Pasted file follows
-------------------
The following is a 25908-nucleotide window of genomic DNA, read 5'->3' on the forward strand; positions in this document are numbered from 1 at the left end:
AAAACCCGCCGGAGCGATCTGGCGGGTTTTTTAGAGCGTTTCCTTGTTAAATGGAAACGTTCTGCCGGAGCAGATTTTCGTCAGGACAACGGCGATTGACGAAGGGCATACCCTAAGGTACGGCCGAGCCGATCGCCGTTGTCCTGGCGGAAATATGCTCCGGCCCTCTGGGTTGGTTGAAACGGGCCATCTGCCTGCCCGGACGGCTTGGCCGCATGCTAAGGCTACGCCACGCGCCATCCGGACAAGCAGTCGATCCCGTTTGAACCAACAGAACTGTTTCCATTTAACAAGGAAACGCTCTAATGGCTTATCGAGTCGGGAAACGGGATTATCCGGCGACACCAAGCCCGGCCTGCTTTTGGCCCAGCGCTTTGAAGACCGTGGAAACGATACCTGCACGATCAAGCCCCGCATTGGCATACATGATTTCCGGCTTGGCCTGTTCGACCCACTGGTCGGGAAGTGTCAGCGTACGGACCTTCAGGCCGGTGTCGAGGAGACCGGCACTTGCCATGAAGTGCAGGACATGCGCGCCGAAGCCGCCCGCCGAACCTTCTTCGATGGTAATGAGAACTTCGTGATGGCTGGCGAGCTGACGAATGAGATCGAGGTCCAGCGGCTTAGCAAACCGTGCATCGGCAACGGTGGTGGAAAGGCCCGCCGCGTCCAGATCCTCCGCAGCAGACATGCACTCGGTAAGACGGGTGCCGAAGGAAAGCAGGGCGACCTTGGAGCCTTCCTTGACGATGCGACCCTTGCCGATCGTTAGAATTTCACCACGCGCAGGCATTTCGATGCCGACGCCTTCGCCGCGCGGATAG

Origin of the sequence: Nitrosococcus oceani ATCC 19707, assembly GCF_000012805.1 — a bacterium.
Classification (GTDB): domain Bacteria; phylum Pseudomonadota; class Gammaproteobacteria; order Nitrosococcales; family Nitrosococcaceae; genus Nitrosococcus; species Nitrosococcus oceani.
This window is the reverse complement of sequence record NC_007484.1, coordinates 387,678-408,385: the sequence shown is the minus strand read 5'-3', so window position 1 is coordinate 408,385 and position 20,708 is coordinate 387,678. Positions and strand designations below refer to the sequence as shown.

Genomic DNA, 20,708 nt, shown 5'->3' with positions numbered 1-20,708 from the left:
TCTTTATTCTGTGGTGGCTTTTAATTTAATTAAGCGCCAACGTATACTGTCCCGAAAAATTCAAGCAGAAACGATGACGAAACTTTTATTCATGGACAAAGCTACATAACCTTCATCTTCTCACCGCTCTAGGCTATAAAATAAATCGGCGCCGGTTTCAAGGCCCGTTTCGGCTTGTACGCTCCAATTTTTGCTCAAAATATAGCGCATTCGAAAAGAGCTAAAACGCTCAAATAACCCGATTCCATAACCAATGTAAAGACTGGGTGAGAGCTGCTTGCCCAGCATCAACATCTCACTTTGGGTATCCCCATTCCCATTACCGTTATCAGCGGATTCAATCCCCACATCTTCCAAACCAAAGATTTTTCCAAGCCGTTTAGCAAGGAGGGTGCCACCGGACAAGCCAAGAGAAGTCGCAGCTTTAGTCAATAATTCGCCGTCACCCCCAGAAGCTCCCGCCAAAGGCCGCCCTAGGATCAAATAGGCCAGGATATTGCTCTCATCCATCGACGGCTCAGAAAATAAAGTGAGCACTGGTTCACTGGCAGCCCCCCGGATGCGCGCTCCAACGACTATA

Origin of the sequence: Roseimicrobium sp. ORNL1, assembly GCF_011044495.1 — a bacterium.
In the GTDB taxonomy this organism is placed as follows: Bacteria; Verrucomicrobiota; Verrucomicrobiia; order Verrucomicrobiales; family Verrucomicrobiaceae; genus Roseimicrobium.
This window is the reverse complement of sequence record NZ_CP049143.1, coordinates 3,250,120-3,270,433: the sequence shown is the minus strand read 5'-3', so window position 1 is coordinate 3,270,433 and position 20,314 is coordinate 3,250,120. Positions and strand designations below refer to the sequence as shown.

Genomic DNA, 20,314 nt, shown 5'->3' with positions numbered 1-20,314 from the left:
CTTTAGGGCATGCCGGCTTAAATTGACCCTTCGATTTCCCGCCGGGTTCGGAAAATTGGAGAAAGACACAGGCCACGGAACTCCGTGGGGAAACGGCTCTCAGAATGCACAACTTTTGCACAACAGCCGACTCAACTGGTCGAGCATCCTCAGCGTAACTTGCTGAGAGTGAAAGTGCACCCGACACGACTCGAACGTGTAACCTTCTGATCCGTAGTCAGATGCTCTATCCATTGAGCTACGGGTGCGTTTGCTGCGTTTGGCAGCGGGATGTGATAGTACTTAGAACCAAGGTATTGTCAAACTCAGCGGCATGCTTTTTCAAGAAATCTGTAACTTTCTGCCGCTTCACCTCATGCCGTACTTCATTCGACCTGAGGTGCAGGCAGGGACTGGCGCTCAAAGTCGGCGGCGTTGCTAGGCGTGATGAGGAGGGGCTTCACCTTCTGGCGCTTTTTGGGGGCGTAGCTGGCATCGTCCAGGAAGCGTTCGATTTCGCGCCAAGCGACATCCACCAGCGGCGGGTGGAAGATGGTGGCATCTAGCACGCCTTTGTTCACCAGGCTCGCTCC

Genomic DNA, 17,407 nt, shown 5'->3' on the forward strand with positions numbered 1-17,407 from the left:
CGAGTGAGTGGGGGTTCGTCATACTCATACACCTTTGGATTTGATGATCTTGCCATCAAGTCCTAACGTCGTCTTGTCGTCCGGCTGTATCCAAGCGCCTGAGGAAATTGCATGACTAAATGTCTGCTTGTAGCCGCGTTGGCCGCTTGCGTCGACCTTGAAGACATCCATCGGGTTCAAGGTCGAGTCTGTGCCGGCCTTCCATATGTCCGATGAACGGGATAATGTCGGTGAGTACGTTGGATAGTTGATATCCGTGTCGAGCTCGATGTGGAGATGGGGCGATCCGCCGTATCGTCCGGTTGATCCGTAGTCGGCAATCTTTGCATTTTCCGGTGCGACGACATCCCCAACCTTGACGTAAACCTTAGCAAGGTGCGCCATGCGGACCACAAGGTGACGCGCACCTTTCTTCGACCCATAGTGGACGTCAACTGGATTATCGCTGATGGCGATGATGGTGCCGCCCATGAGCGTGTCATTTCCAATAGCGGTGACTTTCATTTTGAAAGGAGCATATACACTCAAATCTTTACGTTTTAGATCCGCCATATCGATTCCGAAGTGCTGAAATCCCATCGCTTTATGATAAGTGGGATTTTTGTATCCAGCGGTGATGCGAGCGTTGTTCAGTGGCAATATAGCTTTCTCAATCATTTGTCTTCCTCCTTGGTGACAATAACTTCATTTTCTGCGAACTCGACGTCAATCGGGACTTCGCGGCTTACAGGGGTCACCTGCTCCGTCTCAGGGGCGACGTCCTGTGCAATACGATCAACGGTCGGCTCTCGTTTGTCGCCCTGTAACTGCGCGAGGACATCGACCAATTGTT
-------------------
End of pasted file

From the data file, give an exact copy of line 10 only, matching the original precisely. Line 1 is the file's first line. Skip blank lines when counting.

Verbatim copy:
This window is the reverse complement of sequence record NZ_CP049143.1, coordinates 3,250,120-3,270,433: the sequence shown is the minus strand read 5'-3', so window position 1 is coordinate 3,270,433 and position 20,314 is coordinate 3,250,120. Positions and strand designations below refer to the sequence as shown.